Exclusive – Former England number one Rachel Brown-Finnis has explained the crucial role that specialized coaching has played in producing quality goalkeepers in women’s football, and suggests that it is “no surprise” to now see a talented pool of Lionesses stoppers emerge as a results.
Mary Earps has been England’s starter so far this season but it’s tough competition just to get into the squad, which is an extremely positive position for the national team to be in.
Ellie Roebuck has missed recent matches for Manchester City due to injury, but is expected to be number one in the long term in England. But there is also competition from Sandy MacIver and Hannah Hampton, as well as more established names like Earps and Carly Telford.
Brown-Finnis, who was an English national team player for 16 years until 2013 and played over 80 times for the Lions, believes that the main reason for such an improvement in position is correct coaching – something she admits she has never consistently had during her own career.
“I did not have a regular goalkeeping coach in the club [level] ever. There were spells where I had a goalkeeping coach and spells where I did not have it, which was eternally frustrating, says Brown-Finnis, who is the coach in the second series on BT Sports Ultimate Goal, to 90min.
“The depth of the goalkeeper is very different than it was,” she explained.
“We’re starting to see Sandy MacIver, Hannah Hampton, Ellie Roebuck, all just in theirs [early] twenties and really compete for the first team [England] stain. The great thing is that they all play regularly at their clubs.
“Especially for goalkeepers, you can train a certain technique in training but maybe just implement it in three games throughout the season, so the actual repetition in a match is much less than any other position. Minutes under the belt for a goalkeeper is the key to improvement. “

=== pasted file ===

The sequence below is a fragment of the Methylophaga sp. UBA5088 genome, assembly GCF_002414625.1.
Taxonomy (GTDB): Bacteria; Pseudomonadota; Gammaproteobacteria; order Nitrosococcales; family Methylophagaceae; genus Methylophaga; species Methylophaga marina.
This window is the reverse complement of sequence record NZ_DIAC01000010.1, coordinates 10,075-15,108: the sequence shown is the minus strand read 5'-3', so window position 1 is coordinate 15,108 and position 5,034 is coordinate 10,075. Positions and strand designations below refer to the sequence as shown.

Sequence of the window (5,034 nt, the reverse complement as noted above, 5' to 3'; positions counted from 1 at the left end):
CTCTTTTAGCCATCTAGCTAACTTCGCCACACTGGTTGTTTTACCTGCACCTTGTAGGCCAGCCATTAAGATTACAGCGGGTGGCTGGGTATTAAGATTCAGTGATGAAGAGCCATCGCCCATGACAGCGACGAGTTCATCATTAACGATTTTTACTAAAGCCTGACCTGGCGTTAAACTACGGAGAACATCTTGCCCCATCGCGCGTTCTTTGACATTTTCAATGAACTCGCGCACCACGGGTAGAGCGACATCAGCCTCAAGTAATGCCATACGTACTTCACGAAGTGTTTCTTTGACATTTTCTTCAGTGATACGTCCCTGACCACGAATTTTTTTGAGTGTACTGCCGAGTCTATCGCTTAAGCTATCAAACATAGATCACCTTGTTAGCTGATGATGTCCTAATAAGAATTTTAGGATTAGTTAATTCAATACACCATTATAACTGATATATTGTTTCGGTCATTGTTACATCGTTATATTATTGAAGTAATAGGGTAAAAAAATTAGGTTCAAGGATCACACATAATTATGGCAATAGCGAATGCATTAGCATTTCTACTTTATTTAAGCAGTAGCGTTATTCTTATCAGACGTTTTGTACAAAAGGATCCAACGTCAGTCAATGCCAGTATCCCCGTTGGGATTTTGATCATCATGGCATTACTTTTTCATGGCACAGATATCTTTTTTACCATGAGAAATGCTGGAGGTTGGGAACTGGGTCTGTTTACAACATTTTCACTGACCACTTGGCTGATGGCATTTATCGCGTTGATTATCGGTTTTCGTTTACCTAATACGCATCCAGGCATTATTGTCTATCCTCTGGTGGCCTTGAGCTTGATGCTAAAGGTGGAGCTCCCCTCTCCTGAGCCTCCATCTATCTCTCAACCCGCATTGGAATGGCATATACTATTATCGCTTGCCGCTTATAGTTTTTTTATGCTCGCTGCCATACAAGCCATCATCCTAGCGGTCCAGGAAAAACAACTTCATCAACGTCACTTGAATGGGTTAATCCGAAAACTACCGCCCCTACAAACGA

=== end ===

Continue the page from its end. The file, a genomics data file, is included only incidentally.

Brown-Finnis is not surprised to see the enormous progress in a position that has been criticized in the past. The women’s game has progressed considerably even in just the last few years, with all WSL clubs fully professional and goalkeepers exposed to regular specialized coaching from an early age.
Brown-Finnis said there was a “frustrating” lack of consistent goalkeeping training available during her own playing career / Paul Gilham / GettyImages
“It is no real surprise that we are preparing goalkeepers at a young age for first team action because they will have had goalkeeping training through the academies, through the regional training centers for 10 years until that time. [of reaching the first-team level]”, she pointed out.
“It really is a positive change. The thousands of hours of training I may have had at certain stages of my career, they have already crushed it.”
She added: “For everyone involved in women’s football at the moment, I feel really proud of where it is,”
“We have a record number of women and girls playing football. We have as many initiatives as Wildcat hubs for 5-11 year old girls, just for participation, as well as the pyramid of RTCs, all of England’s youth teams and the professional domestic league – all that is not. was it in place when I started playing football.
22-year-old Ellie Roebuck is a shining star among English goalkeepers / Robbie Jay Barratt – AMA / GettyImages
“To have been able to have been part of the movement where women’s football is now, I have done that [got] absolutely nothing but pride. “
It is former players, like Brown-Finnis, who are more in tune than anyone else with the needs of female football players to reach the next level, and play a major role in driving the game forward.
– It has been great throughout this [Ultimate Goal] series for having met current England internationals, previous England internationals like myself and Eni [Aluko], who now has different roles in management, media, administration, but all part of women’s football “, she said.
“It would not have happened, not even five years ago, there were no opportunities. Women’s football has grown so much and it is a pleasure not only to have been a part of it, but to still push it forward.”
Ultimate Goal series two premieres on BT Sport 3 on Tuesday, November 2 at 10.15 pm, with episodes to be broadcast over the next five weeks on Tuesdays on BT Sport. All six episodes from series two will be available to watch via the BT Sport app from Wednesday 3 November.
For more from Jamie Spencer, follow him on Twitter and Facebook!